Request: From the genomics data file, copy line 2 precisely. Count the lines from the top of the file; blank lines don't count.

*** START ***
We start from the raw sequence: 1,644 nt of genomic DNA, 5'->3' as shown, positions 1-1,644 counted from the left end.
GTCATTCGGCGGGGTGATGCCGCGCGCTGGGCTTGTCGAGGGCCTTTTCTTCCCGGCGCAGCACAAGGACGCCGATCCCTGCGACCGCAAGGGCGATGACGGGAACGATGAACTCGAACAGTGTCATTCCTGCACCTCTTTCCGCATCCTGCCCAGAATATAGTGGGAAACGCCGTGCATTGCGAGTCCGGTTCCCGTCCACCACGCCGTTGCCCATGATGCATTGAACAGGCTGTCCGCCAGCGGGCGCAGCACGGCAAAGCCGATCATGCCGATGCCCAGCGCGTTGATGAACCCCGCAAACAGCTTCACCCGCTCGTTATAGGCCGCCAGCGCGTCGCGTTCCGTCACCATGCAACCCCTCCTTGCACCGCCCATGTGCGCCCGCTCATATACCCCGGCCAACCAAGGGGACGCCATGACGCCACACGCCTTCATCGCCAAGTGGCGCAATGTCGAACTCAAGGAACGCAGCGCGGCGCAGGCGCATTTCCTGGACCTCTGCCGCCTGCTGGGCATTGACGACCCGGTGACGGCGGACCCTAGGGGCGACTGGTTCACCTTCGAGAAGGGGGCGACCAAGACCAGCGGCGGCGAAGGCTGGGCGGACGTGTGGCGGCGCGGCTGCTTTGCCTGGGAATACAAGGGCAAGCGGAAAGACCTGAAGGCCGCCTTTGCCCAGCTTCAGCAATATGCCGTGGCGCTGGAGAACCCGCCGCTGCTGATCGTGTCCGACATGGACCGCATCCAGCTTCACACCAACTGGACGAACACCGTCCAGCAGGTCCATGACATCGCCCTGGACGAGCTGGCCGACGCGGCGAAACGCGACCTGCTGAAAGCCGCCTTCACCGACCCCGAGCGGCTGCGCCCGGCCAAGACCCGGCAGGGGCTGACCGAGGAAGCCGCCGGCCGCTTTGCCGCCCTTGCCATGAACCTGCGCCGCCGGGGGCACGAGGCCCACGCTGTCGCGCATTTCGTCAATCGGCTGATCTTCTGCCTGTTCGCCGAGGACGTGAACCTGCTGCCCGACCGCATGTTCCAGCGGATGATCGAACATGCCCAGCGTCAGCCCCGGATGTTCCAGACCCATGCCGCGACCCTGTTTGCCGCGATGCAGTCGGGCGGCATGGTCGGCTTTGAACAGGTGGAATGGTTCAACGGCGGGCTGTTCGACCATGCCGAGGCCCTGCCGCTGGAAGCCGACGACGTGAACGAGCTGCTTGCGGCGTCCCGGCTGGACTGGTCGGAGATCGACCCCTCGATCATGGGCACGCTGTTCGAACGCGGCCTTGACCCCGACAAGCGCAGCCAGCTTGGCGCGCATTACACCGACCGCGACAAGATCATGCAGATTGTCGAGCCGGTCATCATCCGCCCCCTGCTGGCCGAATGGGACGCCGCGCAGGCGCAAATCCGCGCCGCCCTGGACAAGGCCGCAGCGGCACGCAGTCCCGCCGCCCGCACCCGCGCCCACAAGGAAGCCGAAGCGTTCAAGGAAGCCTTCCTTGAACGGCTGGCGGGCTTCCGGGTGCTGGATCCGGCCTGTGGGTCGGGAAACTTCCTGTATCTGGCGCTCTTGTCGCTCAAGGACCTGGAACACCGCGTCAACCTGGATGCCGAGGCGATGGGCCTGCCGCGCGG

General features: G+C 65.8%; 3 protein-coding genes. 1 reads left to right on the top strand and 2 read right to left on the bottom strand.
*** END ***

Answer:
GTCATTCGGCGGGGTGATGCCGCGCGCTGGGCTTGTCGAGGGCCTTTTCTTCCCGGCGCAGCACAAGGACGCCGATCCCTGCGACCGCAAGGGCGATGACGGGAACGATGAACTCGAACAGTGTCATTCCTGCACCTCTTTCCGCATCCTGCCCAGAATATAGTGGGAAACGCCGTGCATTGCGAGTCCGGTTCCCGTCCACCACGCCGTTGCCCATGATGCATTGAACAGGCTGTCCGCCAGCGGGCGCAGCACGGCAAAGCCGATCATGCCGATGCCCAGCGCGTTGATGAACCCCGCAAACAGCTTCACCCGCTCGTTATAGGCCGCCAGCGCGTCGCGTTCCGTCACCATGCAACCCCTCCTTGCACCGCCCATGTGCGCCCGCTCATATACCCCGGCCAACCAAGGGGACGCCATGACGCCACACGCCTTCATCGCCAAGTGGCGCAATGTCGAACTCAAGGAACGCAGCGCGGCGCAGGCGCATTTCCTGGACCTCTGCCGCCTGCTGGGCATTGACGACCCGGTGACGGCGGACCCTAGGGGCGACTGGTTCACCTTCGAGAAGGGGGCGACCAAGACCAGCGGCGGCGAAGGCTGGGCGGACGTGTGGCGGCGCGGCTGCTTTGCCTGGGAATACAAGGGCAAGCGGAAAGACCTGAAGGCCGCCTTTGCCCAGCTTCAGCAATATGCCGTGGCGCTGGAGAACCCGCCGCTGCTGATCGTGTCCGACATGGACCGCATCCAGCTTCACACCAACTGGACGAACACCGTCCAGCAGGTCCATGACATCGCCCTGGACGAGCTGGCCGACGCGGCGAAACGCGACCTGCTGAAAGCCGCCTTCACCGACCCCGAGCGGCTGCGCCCGGCCAAGACCCGGCAGGGGCTGACCGAGGAAGCCGCCGGCCGCTTTGCCGCCCTTGCCATGAACCTGCGCCGCCGGGGGCACGAGGCCCACGCTGTCGCGCATTTCGTCAATCGGCTGATCTTCTGCCTGTTCGCCGAGGACGTGAACCTGCTGCCCGACCGCATGTTCCAGCGGATGATCGAACATGCCCAGCGTCAGCCCCGGATGTTCCAGACCCATGCCGCGACCCTGTTTGCCGCGATGCAGTCGGGCGGCATGGTCGGCTTTGAACAGGTGGAATGGTTCAACGGCGGGCTGTTCGACCATGCCGAGGCCCTGCCGCTGGAAGCCGACGACGTGAACGAGCTGCTTGCGGCGTCCCGGCTGGACTGGTCGGAGATCGACCCCTCGATCATGGGCACGCTGTTCGAACGCGGCCTTGACCCCGACAAGCGCAGCCAGCTTGGCGCGCATTACACCGACCGCGACAAGATCATGCAGATTGTCGAGCCGGTCATCATCCGCCCCCTGCTGGCCGAATGGGACGCCGCGCAGGCGCAAATCCGCGCCGCCCTGGACAAGGCCGCAGCGGCACGCAGTCCCGCCGCCCGCACCCGCGCCCACAAGGAAGCCGAAGCGTTCAAGGAAGCCTTCCTTGAACGGCTGGCGGGCTTCCGGGTGCTGGATCCGGCCTGTGGGTCGGGAAACTTCCTGTATCTGGCGCTCTTGTCGCTCAAGGACCTGGAACACCGCGTCAACCTGGATGCCGAGGCGATGGGCCTGCCGCGCGG